MEXICO CITY (AP) — A favorite teacher, a janitor always friendly with the kids, the two women who patrolled the halls and greeted children at the school’s gates, a best friend’s little sister. These people feared or confirmed dead Wednesday were top on the mind of 12-year-old Luis Carlos Herrera Tome.
The Enrique Rebsamen school, the Mexico City private school he attended for eight years, had fallen around him less than 24 hours earlier amid a magnitude 7.1 earthquake. The only thing he wanted to do was go back, to help somehow.
His mother, Norma Tome, said he wouldn’t be allowed into the site, it was too dangerous. But they went to the school anyway. It took them an hour to go three blocks because they kept bumping into people they knew. With each encounter came a halt to exchange information about names, hospitals, funeral plans, even the school’s layout.
When a couple asked Luis Carlos to describe for the umpteenth time what he saw and how he escaped, he hugged his arms tightly across his chest and turned away when he began tearing up.
Luis Carlos and his mother scanned handwritten lists of the missing and those taken to hospitals, wincing at names they recognized.
The earthquake, centered in nearby Puebla state, killed at least 223 people across Mexico, including 21 children and four adults in the school. A dramatic operation continued Wednesday as searchers pried into the rubble looking for three people still missing. Federal Education Secretary Aurelio Nuno said 11 people have been rescued.
Hugs were offered and accepted, but Luis Carlos felt helpless outside the security barriers playing the events of the previous day back.
He said he was in English class Tuesday when everything started moving. He headed for the door leaving his backpack, books, pencils and everything behind.
First he turned to the school’s main staircase, a concrete structure toward the front of the building.
“I saw that the ceiling started to break apart so I turned around,” he said.
“I grabbed my friends and we took off running,” he added, showing how they linked arms.
They ran together for another staircase. The building continued shaking violently and one friend fell on the stairs.
“It moved a lot. I braced myself and cleared like five stairs in one jump,” he said.
Dust falling from walls and the ceiling made it hard to see but he could make out students with cut and bleeding arms. Everyone was crying and screaming, he said.
The students who exited with Luis Carlos quickly realized they were trapped even once outside. Residents of a neighboring apartment building broke through a fence atop a tall wall separating the properties and lowered a ladder so the students could climb out.
On his way out, Luis Carlos saw his favorite janitor with rubble on his back apparently dead. In the street, ambulances were arriving and teachers stained with blood were crying.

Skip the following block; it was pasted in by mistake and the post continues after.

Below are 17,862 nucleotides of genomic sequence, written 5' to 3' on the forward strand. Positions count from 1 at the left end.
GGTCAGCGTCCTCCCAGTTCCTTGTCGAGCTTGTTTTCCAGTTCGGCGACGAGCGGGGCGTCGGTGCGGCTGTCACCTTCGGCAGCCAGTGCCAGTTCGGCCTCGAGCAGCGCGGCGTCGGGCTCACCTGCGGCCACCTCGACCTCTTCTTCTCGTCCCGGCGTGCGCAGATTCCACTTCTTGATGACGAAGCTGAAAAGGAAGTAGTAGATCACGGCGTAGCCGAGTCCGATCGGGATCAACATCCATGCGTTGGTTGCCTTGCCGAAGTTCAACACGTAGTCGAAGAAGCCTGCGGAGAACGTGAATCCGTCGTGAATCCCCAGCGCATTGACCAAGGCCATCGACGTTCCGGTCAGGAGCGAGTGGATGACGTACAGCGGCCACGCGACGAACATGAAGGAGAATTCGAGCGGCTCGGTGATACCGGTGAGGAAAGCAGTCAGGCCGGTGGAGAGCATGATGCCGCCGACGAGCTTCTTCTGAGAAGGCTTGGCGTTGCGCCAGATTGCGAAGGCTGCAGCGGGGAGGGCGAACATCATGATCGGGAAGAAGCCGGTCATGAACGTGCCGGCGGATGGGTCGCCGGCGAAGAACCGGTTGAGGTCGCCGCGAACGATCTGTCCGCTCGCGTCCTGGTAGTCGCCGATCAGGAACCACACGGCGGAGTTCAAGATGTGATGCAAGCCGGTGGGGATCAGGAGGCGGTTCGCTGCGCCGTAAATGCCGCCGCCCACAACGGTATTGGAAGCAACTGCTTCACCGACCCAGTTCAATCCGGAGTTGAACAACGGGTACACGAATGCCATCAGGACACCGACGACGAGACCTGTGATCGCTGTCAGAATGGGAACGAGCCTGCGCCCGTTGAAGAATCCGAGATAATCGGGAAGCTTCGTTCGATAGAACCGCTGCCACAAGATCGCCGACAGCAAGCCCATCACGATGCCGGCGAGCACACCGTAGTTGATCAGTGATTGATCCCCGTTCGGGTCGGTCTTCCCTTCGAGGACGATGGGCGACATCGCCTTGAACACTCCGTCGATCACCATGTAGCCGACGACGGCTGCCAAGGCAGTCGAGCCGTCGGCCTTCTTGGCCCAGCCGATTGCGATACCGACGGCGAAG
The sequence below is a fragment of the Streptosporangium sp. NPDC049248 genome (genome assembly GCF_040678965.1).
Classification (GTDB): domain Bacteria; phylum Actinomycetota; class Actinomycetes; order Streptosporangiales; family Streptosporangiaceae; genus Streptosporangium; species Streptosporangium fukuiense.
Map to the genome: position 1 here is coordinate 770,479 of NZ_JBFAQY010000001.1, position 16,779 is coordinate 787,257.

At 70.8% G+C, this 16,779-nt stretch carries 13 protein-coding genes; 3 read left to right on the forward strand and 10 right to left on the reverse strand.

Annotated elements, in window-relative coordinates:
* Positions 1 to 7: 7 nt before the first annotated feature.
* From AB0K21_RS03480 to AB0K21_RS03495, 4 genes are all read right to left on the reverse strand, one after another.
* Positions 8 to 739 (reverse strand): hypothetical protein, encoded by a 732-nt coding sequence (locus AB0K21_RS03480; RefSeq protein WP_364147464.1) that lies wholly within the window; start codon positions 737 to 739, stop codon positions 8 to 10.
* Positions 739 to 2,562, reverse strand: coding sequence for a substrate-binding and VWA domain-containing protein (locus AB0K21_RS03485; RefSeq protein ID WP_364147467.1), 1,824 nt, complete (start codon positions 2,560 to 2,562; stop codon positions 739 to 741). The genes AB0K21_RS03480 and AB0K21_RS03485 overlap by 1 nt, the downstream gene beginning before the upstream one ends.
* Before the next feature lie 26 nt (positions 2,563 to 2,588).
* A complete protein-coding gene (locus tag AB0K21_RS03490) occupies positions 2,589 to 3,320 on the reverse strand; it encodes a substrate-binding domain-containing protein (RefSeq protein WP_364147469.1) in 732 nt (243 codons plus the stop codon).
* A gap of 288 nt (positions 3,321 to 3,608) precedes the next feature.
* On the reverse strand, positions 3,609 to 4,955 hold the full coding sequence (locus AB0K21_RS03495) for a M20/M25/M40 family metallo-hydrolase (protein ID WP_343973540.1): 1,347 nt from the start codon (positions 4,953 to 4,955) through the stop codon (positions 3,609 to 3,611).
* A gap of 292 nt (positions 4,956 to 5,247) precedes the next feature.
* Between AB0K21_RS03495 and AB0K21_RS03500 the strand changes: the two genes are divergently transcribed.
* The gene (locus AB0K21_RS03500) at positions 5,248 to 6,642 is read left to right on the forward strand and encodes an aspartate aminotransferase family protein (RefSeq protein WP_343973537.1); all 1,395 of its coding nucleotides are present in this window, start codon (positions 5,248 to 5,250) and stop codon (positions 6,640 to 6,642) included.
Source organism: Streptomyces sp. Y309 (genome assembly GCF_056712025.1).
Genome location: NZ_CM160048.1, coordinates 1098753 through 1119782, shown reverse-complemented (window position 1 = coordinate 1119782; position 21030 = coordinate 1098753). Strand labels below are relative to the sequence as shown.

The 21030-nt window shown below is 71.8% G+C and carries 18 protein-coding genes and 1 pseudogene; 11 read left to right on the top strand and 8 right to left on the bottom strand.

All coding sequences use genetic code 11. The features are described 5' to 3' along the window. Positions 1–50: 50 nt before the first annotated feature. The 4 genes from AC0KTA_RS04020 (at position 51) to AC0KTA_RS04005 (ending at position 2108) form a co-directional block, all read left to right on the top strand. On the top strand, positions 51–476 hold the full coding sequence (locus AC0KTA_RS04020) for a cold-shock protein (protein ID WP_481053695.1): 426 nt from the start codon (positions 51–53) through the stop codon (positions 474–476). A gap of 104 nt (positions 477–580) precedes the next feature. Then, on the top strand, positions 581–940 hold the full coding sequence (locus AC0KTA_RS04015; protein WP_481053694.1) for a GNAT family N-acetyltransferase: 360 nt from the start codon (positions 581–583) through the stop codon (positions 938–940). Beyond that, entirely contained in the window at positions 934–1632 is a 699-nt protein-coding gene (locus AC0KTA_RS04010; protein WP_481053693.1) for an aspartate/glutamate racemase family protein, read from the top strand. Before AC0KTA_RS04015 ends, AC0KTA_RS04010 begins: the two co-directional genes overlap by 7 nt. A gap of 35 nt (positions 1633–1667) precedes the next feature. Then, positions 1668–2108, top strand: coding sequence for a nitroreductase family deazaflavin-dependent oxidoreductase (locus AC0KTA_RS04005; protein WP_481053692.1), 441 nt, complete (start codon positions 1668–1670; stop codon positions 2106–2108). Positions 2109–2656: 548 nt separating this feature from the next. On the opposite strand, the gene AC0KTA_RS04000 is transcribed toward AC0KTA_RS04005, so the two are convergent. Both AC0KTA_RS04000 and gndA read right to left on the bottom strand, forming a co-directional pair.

“It was chaos,” he said. But Luis Carlos had only one thought looking back at the collapsed school: Where was his little brother?
The brother — 7-year-old Jose Raul Herrera Tome — had been in a classroom in a building right next to his brother’s.
The younger boy told his mom later that a classmate was the first to scream: “It’s shaking!”
He said the students heard no alarm even though it occurred only two hours after their school, and every other one in Mexico, had done an evacuation drill to mark the 32nd anniversary of the 1985 earthquake that killed thousands in Mexico City.
“That’s what makes me mad,” the older brother said of not hearing an alarm. “How many seconds were lost there?”
Jose Raul also ran first for the big staircase at the front of the school, but stopped when he saw it beginning to crumble. He ran back to his classroom and waited there with his classmates until the shaking stopped.
The boys’ mother said a multipurpose room near the school’s front staircase was where most of the dead had been recovered.
“‘Mom, I saw a girl go down because she was crushed,'” Tome recalled her younger son telling her after he escaped the building. “He cried a lot for that and said, ‘I couldn’t save her.'”
When Jose Raul made it to the street he looked back at the school and said, “My brother, my brother,” Tome said.
The brothers hugged when they found each other across the street.
“We cried. He was my biggest worry,” Luis Carlos said.
On Wednesday, Luis Carlos helped pass water and bandages for an hour, and answered frantic parents asking if he had seen their kids. He never let go of his brother.
The family planned to go later in the day to a wake for Claudia Ramirez, the second-grade teacher who Jose Raul adored.
Ramirez was “one of those rare exceptional teachers — unique ones who leave their imprint on the lives of the children and the parents,” Tome said.
Later, Luis Carlos returned to the terrifying moments during the earthquake, which occurred just a few minutes before he was supposed to move to his biology class. He had remembered that they hadn’t finished their lab on Friday and were scheduled to be back in the lab Tuesday in the part of the school that collapsed.
“I don’t know if I would be here,” he said, suddenly feeling the weight of the quake’s timing.